Adjusting tropical marine water quality guideline values for elevated ocean temperatures

Andrew Negri, Rachael Smith, Olivia King, Julius Frangos, Michael Warne, Sven Uthicke

Research output: Contribution to journalArticle

Abstract

Increased frequency of summer heatwaves and poor water quality are two of the most prevalent and severe pressures faced by coral reefs. While these pressures often co-occur, their potential risks to tropical marine species are usually considered independently. Here, we extended the application of multisubstance-Potentially Affected Fraction (ms-PAF) to a nonchemical stressor, elevated sea surface temperature. We then applied this method to calculate climate-adjusted water quality guideline values (GVs) for two reference toxicants, copper and the herbicide diuron, for tropical marine species. First, we developed a species sensitivity distribution (SSD) for thermal stress based on published experimental data for 41 tropical benthic marine species using methods adapted from water quality GV derivation. This enabled quantitative predictions of community effects as temperatures exceeded acclimation values. The resulting protective temperature values (PTx) were similar to temperatures known to initiate coral bleaching and are therefore relevant for application in multistressor risk assessments. The extended ms-PAF method enabled the adjustment of current water quality GVs to account for thermal stress events. This approach could be applied to other ecosystems and other non-contaminant stressors (e.g., sediment, low salinity, anoxia, and ocean acidification), offering an alternative approach for deriving environmental GVs, reporting and assessing the risk posed by multiple stressors.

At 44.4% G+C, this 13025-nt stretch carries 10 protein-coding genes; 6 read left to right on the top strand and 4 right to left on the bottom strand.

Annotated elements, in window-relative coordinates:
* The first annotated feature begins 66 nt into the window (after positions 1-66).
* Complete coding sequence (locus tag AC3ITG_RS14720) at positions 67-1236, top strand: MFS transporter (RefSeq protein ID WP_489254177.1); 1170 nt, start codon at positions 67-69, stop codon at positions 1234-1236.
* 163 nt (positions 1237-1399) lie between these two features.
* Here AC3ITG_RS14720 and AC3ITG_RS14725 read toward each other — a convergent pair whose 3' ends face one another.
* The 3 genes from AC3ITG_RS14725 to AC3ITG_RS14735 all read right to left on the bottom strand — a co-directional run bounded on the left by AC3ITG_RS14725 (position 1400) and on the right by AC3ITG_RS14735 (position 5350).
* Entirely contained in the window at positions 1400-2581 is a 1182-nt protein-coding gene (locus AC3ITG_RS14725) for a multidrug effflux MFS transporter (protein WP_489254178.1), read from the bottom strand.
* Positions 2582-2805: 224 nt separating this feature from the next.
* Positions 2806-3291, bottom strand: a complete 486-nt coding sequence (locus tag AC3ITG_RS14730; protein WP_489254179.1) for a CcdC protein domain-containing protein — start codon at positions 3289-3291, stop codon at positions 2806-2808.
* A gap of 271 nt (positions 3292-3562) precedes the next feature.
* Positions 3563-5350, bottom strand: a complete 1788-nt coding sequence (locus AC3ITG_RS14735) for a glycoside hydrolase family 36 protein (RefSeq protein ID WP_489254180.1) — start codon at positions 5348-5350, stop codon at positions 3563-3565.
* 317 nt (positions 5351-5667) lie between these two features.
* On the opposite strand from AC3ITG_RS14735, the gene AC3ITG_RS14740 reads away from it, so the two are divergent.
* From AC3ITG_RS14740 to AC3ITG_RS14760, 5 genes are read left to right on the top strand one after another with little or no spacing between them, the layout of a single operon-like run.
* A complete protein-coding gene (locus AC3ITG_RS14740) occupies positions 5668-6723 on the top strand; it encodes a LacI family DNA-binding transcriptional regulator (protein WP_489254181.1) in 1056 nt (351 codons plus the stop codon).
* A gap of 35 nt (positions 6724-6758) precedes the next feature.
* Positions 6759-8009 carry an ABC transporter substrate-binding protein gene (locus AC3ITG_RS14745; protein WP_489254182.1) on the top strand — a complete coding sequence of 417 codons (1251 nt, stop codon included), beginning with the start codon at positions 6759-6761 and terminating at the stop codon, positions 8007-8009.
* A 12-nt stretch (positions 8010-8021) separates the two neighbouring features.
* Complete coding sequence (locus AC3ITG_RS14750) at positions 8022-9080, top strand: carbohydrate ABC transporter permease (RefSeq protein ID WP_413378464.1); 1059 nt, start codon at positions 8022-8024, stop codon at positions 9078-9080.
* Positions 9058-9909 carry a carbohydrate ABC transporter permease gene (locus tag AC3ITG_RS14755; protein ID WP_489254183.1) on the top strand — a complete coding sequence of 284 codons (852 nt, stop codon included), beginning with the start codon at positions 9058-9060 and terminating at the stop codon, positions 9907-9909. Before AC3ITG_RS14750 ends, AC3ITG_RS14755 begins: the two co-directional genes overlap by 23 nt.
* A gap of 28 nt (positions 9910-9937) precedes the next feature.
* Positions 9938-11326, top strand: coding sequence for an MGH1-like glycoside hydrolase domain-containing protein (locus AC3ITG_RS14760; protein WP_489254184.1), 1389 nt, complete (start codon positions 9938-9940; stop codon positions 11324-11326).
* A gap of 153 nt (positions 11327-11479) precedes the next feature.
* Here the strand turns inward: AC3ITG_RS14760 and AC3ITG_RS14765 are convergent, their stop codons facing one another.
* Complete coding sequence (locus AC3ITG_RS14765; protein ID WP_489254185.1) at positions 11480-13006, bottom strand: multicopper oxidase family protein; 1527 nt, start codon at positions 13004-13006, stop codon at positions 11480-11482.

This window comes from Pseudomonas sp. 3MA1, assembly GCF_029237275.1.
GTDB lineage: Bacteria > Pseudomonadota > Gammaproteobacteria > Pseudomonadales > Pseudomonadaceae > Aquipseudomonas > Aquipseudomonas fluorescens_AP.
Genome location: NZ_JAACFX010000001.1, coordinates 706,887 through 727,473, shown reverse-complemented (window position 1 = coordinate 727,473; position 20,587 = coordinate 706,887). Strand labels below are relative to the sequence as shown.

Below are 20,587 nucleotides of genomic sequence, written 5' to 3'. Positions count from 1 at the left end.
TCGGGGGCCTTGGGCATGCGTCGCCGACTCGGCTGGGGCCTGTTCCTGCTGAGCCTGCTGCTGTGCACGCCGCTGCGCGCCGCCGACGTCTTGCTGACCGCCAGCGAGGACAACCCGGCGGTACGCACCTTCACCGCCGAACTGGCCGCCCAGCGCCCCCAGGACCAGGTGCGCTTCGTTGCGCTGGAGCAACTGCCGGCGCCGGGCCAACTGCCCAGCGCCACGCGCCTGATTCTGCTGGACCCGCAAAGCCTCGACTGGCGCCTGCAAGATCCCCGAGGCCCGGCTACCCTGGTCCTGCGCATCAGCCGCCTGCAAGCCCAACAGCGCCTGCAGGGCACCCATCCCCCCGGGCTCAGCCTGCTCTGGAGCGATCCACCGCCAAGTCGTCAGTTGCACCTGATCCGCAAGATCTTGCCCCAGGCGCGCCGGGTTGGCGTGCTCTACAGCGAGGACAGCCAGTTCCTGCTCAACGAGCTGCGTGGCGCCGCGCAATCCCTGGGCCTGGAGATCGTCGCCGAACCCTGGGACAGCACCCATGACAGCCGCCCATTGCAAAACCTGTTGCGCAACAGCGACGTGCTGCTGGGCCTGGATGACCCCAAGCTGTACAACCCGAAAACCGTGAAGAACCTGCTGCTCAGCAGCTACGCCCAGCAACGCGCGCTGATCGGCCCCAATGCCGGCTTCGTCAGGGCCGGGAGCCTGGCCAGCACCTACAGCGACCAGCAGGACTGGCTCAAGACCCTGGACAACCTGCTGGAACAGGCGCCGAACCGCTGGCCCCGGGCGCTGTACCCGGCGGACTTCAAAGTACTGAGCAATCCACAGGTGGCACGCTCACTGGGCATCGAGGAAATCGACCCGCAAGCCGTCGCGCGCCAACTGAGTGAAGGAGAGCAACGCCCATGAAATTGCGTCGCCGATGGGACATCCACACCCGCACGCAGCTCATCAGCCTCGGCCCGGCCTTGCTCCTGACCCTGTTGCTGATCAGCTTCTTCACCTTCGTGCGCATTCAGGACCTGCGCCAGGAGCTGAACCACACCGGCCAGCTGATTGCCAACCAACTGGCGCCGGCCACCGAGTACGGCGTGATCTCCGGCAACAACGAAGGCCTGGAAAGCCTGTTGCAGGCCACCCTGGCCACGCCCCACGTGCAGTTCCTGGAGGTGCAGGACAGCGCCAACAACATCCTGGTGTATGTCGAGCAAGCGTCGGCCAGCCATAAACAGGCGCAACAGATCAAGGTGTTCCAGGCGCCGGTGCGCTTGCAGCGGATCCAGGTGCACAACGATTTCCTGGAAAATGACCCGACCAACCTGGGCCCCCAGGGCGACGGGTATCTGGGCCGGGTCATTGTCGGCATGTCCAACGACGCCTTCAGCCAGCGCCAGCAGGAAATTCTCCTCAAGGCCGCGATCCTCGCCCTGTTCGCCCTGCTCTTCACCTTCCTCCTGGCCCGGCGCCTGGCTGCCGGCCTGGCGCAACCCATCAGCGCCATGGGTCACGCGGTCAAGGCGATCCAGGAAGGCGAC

Original languageEnglish
Pages (from-to)1102-1110
Number of pages9
JournalEnvironmental Science and Technology
Volume54
Issue number2
Early online date17 Dec 2019
DOIs
Publication statusPublished - 21 Jan 2020

    Fingerprint

Keywords

  • tropical
  • coral reefs
  • pollution
  • climate
  • temperature
  • thermal stress
  • cumulative
  • Species sensitivity distribution
  • multiple
  • Guidelines

ASJC Scopus subject areas

  • Chemistry(all)
  • Environmental Chemistry

Cite this